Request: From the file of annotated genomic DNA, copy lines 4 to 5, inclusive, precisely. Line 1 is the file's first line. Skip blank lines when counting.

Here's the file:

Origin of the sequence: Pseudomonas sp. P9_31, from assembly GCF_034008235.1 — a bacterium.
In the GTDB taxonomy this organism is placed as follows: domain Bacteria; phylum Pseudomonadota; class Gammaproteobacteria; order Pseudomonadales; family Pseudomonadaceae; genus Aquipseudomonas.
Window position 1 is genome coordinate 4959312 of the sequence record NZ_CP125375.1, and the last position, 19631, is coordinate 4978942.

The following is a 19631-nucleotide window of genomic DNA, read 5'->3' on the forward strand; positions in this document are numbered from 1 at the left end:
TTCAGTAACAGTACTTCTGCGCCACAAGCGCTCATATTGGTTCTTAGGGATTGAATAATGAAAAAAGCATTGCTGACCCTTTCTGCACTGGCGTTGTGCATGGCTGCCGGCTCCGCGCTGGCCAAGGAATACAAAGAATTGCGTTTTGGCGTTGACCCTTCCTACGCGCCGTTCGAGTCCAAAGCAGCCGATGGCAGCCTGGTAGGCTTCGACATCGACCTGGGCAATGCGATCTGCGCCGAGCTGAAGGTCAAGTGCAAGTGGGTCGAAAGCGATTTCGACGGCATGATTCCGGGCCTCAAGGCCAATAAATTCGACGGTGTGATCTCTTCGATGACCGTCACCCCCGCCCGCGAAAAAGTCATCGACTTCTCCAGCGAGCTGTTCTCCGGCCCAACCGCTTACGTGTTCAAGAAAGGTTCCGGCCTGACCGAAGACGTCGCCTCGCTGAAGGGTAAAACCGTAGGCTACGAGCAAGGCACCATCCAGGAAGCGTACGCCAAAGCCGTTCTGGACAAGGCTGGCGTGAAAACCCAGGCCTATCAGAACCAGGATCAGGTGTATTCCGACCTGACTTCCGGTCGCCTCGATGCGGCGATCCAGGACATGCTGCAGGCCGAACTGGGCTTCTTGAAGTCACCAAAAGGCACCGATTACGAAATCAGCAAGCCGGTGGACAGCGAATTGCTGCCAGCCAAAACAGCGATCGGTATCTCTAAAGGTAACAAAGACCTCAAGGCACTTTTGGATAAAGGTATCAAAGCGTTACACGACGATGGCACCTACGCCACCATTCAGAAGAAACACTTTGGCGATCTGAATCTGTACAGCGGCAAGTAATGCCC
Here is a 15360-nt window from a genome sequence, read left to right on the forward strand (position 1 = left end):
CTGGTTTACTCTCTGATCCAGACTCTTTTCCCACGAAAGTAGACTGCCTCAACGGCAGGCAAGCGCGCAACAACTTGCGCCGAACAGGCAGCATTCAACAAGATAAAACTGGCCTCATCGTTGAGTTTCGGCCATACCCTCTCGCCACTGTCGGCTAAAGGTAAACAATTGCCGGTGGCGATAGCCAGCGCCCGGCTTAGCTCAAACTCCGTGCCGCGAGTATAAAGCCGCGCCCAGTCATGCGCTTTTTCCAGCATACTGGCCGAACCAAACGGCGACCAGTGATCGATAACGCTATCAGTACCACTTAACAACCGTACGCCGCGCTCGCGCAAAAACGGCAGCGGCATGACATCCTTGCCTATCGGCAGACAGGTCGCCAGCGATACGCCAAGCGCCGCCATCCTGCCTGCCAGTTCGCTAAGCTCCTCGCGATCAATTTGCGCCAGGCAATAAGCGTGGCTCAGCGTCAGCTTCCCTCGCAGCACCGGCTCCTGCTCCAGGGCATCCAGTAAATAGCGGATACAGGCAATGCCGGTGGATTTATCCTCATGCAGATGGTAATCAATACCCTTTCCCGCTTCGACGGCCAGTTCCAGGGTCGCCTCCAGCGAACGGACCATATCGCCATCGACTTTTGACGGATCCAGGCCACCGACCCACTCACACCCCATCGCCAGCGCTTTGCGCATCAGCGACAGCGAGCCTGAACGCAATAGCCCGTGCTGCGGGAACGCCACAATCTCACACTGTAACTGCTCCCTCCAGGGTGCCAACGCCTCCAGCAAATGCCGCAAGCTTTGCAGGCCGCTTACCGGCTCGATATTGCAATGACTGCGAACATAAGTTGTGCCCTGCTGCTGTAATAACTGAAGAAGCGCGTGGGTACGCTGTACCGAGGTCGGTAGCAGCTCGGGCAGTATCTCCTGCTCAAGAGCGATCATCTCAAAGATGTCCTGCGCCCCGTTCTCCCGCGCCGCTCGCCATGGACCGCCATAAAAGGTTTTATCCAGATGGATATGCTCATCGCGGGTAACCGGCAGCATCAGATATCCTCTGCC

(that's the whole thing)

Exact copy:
The following is a 19631-nucleotide window of genomic DNA, read 5'->3' on the forward strand; positions in this document are numbered from 1 at the left end:
TTCAGTAACAGTACTTCTGCGCCACAAGCGCTCATATTGGTTCTTAGGGATTGAATAATGAAAAAAGCATTGCTGACCCTTTCTGCACTGGCGTTGTGCATGGCTGCCGGCTCCGCGCTGGCCAAGGAATACAAAGAATTGCGTTTTGGCGTTGACCCTTCCTACGCGCCGTTCGAGTCCAAAGCAGCCGATGGCAGCCTGGTAGGCTTCGACATCGACCTGGGCAATGCGATCTGCGCCGAGCTGAAGGTCAAGTGCAAGTGGGTCGAAAGCGATTTCGACGGCATGATTCCGGGCCTCAAGGCCAATAAATTCGACGGTGTGATCTCTTCGATGACCGTCACCCCCGCCCGCGAAAAAGTCATCGACTTCTCCAGCGAGCTGTTCTCCGGCCCAACCGCTTACGTGTTCAAGAAAGGTTCCGGCCTGACCGAAGACGTCGCCTCGCTGAAGGGTAAAACCGTAGGCTACGAGCAAGGCACCATCCAGGAAGCGTACGCCAAAGCCGTTCTGGACAAGGCTGGCGTGAAAACCCAGGCCTATCAGAACCAGGATCAGGTGTATTCCGACCTGACTTCCGGTCGCCTCGATGCGGCGATCCAGGACATGCTGCAGGCCGAACTGGGCTTCTTGAAGTCACCAAAAGGCACCGATTACGAAATCAGCAAGCCGGTGGACAGCGAATTGCTGCCAGCCAAAACAGCGATCGGTATCTCTAAAGGTAACAAAGACCTCAAGGCACTTTTGGATAAAGGTATCAAAGCGTTACACGACGATGGCACCTACGCCACCATTCAGAAGAAACACTTTGGCGATCTGAATCTGTACAGCGGCAAGTAATGCCC